The day Soviet writer and dissident Alexander Solzhenitsyn complained about the activities of the KGB, Prime Minister Heath won the Admiral's Cup aboard his yacht Morning Cloud and President Nixon announced a suspension of the gold standard relating to the US dollar. Also, there were calls by both politicians – including Shadow Home Secretary Jim Callaghan - and civil rights groups to end internment in Northern Ireland and an 'International Socialists' rally in Hyde Park with a man brandishing a placard mounted with a pig's head describing the Prime Minister as 'a war criminal.' A top Scotland Yard officer, known only as Commander X, was asked to investigate an explosion at an army recruiting office which the Angry Brigade had claimed responsibility for and Jackie Stewart won his second World Motor Racing Championship despite crashing in the Austrian Grand Prix. A strike by TV technicians who refused to operate colour recording equipment meant that episodes of some ITV show - including Budgie, Upstairs, Downstairs, Timeslip and Escape Into Night - were filmed in monochrome. American chess champion Bobby Fischer, soon to face Soviet master Tigran Petrosain, told an interviewer that 'The Russians cheat at chess to keep the world title.' It was reported that a ten year old Argentinian girl had given birth. The Los Angeles Times claimed several US servicemen 'in charge of atomic weapons' has been caught taking marijuana and LSD and comedian Felix Bowness was fined one hundred quid by the actors union Equity for refusing to strike at his summer show in Bognar Regis.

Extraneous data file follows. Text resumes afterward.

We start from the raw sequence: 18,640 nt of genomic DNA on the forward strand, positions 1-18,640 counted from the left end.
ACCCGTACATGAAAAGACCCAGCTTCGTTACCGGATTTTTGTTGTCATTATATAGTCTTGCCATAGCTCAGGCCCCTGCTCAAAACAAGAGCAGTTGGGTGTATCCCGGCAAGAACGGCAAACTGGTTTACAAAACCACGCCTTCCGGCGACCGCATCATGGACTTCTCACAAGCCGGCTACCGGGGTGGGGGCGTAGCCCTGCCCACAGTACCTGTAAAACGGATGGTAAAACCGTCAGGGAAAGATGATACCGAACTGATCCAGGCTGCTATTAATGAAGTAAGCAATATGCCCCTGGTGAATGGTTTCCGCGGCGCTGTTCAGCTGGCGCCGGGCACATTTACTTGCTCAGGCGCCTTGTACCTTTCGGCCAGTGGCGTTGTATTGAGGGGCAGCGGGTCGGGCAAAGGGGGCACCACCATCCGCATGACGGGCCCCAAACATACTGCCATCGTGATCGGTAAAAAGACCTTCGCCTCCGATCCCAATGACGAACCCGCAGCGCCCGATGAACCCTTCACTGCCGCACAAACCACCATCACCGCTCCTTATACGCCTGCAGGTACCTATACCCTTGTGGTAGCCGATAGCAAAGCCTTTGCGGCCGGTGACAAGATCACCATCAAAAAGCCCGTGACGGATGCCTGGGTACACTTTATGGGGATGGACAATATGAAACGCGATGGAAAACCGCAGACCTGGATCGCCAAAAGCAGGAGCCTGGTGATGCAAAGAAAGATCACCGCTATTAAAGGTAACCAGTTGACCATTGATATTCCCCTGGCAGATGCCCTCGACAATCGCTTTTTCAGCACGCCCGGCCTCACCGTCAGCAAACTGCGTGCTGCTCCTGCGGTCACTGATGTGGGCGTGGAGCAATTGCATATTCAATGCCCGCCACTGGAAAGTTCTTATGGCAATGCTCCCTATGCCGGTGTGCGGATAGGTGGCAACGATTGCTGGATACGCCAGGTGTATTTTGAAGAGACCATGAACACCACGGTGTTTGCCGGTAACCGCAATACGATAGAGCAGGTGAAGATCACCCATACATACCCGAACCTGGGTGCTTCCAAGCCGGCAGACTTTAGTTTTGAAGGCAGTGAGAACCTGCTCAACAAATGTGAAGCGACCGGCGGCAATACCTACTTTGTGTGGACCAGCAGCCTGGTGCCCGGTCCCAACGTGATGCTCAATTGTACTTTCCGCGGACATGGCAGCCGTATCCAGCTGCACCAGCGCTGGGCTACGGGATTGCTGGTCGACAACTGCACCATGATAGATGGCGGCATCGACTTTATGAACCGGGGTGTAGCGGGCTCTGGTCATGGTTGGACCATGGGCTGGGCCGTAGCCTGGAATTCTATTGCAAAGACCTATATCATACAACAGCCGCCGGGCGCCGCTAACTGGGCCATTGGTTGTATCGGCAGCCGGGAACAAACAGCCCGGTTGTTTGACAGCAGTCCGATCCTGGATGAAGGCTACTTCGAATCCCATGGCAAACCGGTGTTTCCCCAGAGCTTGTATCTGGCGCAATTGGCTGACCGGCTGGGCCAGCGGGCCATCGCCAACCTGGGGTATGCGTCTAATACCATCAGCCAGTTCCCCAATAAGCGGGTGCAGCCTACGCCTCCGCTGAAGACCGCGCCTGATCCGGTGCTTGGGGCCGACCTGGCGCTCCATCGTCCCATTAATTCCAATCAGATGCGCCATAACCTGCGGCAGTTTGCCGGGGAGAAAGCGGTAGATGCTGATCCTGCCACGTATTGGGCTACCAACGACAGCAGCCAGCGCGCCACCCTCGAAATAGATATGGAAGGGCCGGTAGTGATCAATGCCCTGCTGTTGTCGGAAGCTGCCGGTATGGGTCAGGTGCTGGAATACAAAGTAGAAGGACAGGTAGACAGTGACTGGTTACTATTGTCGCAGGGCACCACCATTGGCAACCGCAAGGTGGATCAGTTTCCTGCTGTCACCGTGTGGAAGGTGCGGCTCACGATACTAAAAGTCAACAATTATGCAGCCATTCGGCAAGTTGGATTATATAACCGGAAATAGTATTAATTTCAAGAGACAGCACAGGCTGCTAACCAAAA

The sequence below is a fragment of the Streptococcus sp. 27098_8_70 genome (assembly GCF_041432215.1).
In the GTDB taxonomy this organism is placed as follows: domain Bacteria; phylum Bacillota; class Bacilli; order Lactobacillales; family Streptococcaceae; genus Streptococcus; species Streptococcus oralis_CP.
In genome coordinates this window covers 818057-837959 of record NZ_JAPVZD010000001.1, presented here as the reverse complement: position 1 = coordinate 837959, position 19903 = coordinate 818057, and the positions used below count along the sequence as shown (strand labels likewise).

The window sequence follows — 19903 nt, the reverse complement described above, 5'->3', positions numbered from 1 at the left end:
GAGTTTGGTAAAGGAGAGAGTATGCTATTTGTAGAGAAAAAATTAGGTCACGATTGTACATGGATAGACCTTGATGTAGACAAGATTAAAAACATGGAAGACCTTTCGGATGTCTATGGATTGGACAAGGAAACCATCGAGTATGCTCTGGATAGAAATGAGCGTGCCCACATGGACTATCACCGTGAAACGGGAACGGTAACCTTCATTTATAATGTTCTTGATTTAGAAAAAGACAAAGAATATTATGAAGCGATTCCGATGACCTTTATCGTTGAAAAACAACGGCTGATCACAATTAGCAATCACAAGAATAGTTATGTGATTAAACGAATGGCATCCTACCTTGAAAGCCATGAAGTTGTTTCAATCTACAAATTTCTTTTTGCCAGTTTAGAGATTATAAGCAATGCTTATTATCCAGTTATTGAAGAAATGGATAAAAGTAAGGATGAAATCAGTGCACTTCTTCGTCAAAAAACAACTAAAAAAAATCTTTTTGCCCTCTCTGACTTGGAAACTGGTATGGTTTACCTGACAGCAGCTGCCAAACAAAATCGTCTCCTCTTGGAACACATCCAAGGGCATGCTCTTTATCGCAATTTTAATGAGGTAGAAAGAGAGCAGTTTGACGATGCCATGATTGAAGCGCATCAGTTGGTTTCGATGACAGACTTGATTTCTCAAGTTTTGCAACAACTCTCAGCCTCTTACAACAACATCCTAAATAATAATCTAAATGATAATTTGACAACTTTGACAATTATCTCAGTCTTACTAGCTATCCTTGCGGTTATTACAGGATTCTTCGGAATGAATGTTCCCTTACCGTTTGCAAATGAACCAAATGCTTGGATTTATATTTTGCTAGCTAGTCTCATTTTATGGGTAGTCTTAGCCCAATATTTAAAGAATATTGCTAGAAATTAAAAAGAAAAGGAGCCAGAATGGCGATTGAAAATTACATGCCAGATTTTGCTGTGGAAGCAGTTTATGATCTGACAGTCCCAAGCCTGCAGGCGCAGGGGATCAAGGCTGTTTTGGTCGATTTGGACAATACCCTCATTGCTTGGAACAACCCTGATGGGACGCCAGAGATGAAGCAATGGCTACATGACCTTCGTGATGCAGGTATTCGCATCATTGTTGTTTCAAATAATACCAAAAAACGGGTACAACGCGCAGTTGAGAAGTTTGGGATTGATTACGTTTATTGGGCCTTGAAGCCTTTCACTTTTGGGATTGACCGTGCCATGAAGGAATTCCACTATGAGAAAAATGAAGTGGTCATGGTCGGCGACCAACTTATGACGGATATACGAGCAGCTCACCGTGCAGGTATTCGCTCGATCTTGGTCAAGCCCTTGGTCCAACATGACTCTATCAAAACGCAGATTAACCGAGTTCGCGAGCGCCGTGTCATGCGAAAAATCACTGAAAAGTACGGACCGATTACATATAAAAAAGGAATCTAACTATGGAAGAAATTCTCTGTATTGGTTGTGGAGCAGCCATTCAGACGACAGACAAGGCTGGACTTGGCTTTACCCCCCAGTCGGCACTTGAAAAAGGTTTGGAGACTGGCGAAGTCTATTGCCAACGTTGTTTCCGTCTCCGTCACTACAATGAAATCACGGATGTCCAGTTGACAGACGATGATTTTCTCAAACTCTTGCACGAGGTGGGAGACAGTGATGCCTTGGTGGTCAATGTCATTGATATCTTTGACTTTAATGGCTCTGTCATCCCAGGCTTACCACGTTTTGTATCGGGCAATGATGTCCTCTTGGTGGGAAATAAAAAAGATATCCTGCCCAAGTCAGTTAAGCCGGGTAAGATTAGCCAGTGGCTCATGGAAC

The first episode of The Old Grey Whistle Test broadcast (on BBC2).
The first episode of The Generation Game broadcast.
The day the Inner London Education Authority announced a ban on corporal punishment in primary schools.
The most important day in the history of popular music, bar none, as Chicory Tip release 'Son Of My Father'.
The day of the start of the trial of Clifford Irving for fraud over this alleged biography of Howard Hughes.
The day of 'Bloody Sunday'.
The day Bernadette Devlin slapped Home Secretary Reggie Maulding across the chops in the House of Commons when he claimed - wrongly - that the Paras had fired in self-defence.
The day Ronnie Radford scored 'the goal of the Century' as non-league Hereford dumped yer actual keith Telly Topping's beloved (though, even then, unsellable) Newcastle out of the FA Cup.